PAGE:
Trouble in the pocket
The San Francisco 49ers are in deep trouble. They are not proficient enough on offense to get to the playoffs without going through the Wild Card Round. A Super Bowl appearance in 2013 is becoming a distant and almost unattainable goal.
The numbers tell the tale. They're scoring just 12 points per game to date. They have the fewest receptions by wide receivers, at 62, in the NFL.
The 49ers are 32nd of 32 teams in passing and 29th in yards per game. Kaepernick holds the 32nd spot for a passer in the fourth quarter.
Even the genius coach, Jim Harbaugh, is having trouble. He has won only two of five red-flag challenges in 2013, so far. Something is amiss with the accuracy of the advice he is getting from upstairs.
Last year the same team with essentially the same people went all the way to the Super Bowl, so what is so different?
Some call it the "bounce of the ball" excuse. If not for an unnecessary roughness penalty, the 49ers may have won the last game against the New Orleans Saints.
In short, the offense is not clicking.
The 49ers are missing key receivers, but they also have several very good receivers. Anquan Boldin and Vernon Davis would make almost any other team an instant winner, all by themselves. Add Frank Gore as a dump-off receiver and Vance MacDonald as a safety valve, and there are four good, competent receivers available. Also, Mario Manningham is working his way back into football shape, adding a fifth. And Michael Crabtree may be only a couple of games away.
So why can’t Kaepernick find and connect with them more often and more efficiently?
NFL.com made the point that Kaepernick was not trained for the NFL style of quarterback play. His college experience allowed him to make a single read and decide whether to throw to the designated receiver, pull the ball down and hand it off to the running back, or keep it and run it—the read-option, they call it.
He did not gain experience going from one read to another to another, like the average NFL quarterback must do. He needs time to develop that skill. Some quarterbacks never do adequately develop it in the NFL.
That is why he sometimes looks confounded behind center. Once the NFL developed a way to stop or at least curtail his read-option skills, he was left with making decisions he has not had to make before.
Kaepernick cannot yet do the Joe Montana thing where he always seemed to find an open guy at just the right second to get the ball to him. Without Crabtree, with whom he had worked extensively, he looks lost.
He still has the talent, can throw a laser and is accurate when comfortable. But now he needs to concentrate on developing the ability for reading the open guy—the skill other quarterbacks come into the league with as rookies.
And he has his work cut out for him.
Play-calling in the NFL of today is not as simple as most of us would think. It is not the same as the old days of football, when a team knew a half-dozen run plays and a half-dozen pass plays. The defense, on the other hand, had several defenses planned to counter each of those dozen or so plays. Whoever guessed right would win the play.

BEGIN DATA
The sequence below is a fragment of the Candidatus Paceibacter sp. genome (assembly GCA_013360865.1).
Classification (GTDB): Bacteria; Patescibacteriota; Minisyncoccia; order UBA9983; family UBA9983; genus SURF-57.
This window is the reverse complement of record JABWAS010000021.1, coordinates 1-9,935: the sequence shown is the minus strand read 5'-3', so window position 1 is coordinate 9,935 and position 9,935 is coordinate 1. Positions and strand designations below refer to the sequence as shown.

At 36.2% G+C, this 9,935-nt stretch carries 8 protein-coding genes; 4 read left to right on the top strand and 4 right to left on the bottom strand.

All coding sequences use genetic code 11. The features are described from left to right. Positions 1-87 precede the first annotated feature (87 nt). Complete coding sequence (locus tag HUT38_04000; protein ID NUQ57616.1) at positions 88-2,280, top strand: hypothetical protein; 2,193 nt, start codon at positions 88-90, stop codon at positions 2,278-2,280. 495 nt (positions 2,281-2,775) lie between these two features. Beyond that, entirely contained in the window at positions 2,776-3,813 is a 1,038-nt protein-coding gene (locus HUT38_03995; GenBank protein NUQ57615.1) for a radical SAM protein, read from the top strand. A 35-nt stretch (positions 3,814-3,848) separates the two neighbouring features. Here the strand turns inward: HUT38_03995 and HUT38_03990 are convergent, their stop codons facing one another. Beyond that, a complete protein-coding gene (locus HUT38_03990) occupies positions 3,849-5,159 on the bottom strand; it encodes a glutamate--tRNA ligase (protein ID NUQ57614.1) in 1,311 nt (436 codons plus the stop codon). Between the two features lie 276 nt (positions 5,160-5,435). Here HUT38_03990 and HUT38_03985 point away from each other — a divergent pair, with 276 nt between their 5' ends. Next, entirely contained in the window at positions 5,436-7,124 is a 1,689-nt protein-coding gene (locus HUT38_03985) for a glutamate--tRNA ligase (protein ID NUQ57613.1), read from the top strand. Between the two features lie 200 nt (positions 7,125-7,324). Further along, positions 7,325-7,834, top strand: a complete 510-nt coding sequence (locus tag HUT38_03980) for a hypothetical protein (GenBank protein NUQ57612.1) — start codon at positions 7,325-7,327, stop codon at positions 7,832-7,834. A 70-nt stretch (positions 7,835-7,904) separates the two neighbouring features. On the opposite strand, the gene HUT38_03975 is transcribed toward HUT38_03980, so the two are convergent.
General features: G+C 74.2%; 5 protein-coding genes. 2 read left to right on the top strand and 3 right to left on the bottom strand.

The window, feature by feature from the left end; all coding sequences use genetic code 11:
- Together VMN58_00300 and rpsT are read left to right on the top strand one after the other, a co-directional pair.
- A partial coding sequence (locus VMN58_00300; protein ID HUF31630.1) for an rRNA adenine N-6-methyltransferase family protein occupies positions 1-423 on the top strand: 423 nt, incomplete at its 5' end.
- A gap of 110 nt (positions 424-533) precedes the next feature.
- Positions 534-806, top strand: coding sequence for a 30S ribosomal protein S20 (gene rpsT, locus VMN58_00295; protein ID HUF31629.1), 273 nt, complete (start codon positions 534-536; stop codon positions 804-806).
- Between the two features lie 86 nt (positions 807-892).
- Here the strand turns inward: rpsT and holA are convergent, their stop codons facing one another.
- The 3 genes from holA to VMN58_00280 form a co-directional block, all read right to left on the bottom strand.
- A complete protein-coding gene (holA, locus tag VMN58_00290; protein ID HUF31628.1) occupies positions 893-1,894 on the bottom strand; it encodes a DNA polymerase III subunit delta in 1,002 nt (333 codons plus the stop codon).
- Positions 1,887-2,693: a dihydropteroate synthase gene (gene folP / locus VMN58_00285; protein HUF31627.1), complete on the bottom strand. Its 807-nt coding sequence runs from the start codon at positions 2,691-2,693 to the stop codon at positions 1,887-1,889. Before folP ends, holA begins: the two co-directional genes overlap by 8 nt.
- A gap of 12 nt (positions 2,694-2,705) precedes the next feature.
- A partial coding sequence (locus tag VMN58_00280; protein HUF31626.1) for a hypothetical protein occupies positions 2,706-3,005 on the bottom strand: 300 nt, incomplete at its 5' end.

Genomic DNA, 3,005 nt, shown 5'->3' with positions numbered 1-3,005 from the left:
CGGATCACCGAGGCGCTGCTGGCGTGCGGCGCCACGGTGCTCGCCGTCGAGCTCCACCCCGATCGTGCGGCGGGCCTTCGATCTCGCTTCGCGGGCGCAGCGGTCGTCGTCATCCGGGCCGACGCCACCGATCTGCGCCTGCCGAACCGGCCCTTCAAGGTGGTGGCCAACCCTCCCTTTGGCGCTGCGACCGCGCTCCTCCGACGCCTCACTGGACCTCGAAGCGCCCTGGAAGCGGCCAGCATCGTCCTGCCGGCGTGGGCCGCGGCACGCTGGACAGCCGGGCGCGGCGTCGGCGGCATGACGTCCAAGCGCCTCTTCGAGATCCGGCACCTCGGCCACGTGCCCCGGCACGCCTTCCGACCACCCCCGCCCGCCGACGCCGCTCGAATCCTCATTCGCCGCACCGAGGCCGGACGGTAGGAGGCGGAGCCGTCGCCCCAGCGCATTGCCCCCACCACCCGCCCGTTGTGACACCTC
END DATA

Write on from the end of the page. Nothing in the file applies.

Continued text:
If the offense correctly guessed what the defense would think they were going to do, they could change the play while over the center to take advantage of the defense.
If the defense guessed which pass or run the offense would run, they would position themselves to have the best chance of success in countering it.
But professional football is no longer that simple. Most plays today are multiple plays in one—plays that evolve after the snap depending on who on the defense does what. Plays are no longer single plays, but more and more plays are complicated and situational.
The players themselves have also evolved; they are much more cerebral than in the past. Defensive players can change their movements during a play depending on how that play is developing. Some seem to be prescient; they seem to know just what play is going to be called and where the ball if going to be, and head for it right away. That is not true, they are just reacting automatically to something they have studied over and over.
The playbook itself has also evolved; less of the pages are of single play calls, most are of contingencies; if this defensive player goes here, use this play. If the defender goes there, then you do this other thing. This means each player must not only run his route or block his guy, he must diagnose the play while it is in progress to determine which move he must make.
Timing and accuracy in diagnosing a play while it is in progress are paramount to success.
This puts an intense strain on the decision-making of all of the players, both defense and offense.
Bill Walsh had a tendency to call 15 to 18 plays at the start of a game, and to come out at the half with several plays called in advance. That allowed Montana and Young to get the ball off quickly and keep the defense back on their heels.
It also aided the fast start the 49ers of that era were famous for.
In his day, that worked well to demonstrate what plays worked against a particular opponent on a particular day. He could then adjust his play-calling to fit the situation.
Given the difficulty the Niners have scoring this season, a temporary return to that design might be appropriate. Harbaugh and Roman might benefit from simplifying that offensive play set so Kaepernick understands the reads clearly and reacts without thinking during the games.
This play-calling design, along with the quarterback’s inexperience with pocket-passing techniques, is costing the 49ers dearly.
But for now, 49ers fans can expect more rough games ahead while Kaepernick learns his pocket-passing skills. Getting Manningham and Crabtree back will help loads, of course, but it may already be too late for a Super Bowl run this year.
As a Niners fan myself, I hope not.